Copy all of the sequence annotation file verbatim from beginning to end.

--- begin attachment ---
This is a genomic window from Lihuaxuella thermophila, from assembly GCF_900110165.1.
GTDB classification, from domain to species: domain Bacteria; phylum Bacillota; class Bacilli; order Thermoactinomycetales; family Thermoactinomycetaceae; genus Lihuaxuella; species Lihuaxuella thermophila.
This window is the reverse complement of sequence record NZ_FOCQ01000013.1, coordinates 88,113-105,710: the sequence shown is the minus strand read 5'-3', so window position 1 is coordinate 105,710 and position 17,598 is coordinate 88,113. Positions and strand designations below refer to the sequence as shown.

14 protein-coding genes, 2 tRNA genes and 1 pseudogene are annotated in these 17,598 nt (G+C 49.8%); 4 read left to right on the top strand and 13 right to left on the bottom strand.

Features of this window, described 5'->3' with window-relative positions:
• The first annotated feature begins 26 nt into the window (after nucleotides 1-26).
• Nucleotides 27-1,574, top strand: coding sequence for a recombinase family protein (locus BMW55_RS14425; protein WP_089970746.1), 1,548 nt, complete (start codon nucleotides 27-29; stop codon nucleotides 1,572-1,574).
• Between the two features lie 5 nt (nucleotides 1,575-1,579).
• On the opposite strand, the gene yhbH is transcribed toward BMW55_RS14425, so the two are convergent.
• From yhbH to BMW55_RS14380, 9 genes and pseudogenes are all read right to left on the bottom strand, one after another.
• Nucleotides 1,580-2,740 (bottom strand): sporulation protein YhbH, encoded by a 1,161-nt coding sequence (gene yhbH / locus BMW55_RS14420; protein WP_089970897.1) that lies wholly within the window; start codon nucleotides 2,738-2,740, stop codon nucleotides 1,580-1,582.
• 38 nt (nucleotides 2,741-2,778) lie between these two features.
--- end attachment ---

This is a genomic window from Lihuaxuella thermophila, from assembly GCF_900110165.1.
GTDB classification, from domain to species: domain Bacteria; phylum Bacillota; class Bacilli; order Thermoactinomycetales; family Thermoactinomycetaceae; genus Lihuaxuella; species Lihuaxuella thermophila.
This window is the reverse complement of sequence record NZ_FOCQ01000013.1, coordinates 88,113-105,710: the sequence shown is the minus strand read 5'-3', so window position 1 is coordinate 105,710 and position 17,598 is coordinate 88,113. Positions and strand designations below refer to the sequence as shown.

14 protein-coding genes, 2 tRNA genes and 1 pseudogene are annotated in these 17,598 nt (G+C 49.8%); 4 read left to right on the top strand and 13 right to left on the bottom strand.

Features of this window, described 5'->3' with window-relative positions:
• The first annotated feature begins 26 nt into the window (after nucleotides 1-26).
• Nucleotides 27-1,574, top strand: coding sequence for a recombinase family protein (locus BMW55_RS14425; protein WP_089970746.1), 1,548 nt, complete (start codon nucleotides 27-29; stop codon nucleotides 1,572-1,574).
• Between the two features lie 5 nt (nucleotides 1,575-1,579).
• On the opposite strand, the gene yhbH is transcribed toward BMW55_RS14425, so the two are convergent.
• From yhbH to BMW55_RS14380, 9 genes and pseudogenes are all read right to left on the bottom strand, one after another.
• Nucleotides 1,580-2,740 (bottom strand): sporulation protein YhbH, encoded by a 1,161-nt coding sequence (gene yhbH / locus BMW55_RS14420; protein WP_089970897.1) that lies wholly within the window; start codon nucleotides 2,738-2,740, stop codon nucleotides 1,580-1,582.
• 38 nt (nucleotides 2,741-2,778) lie between these two features.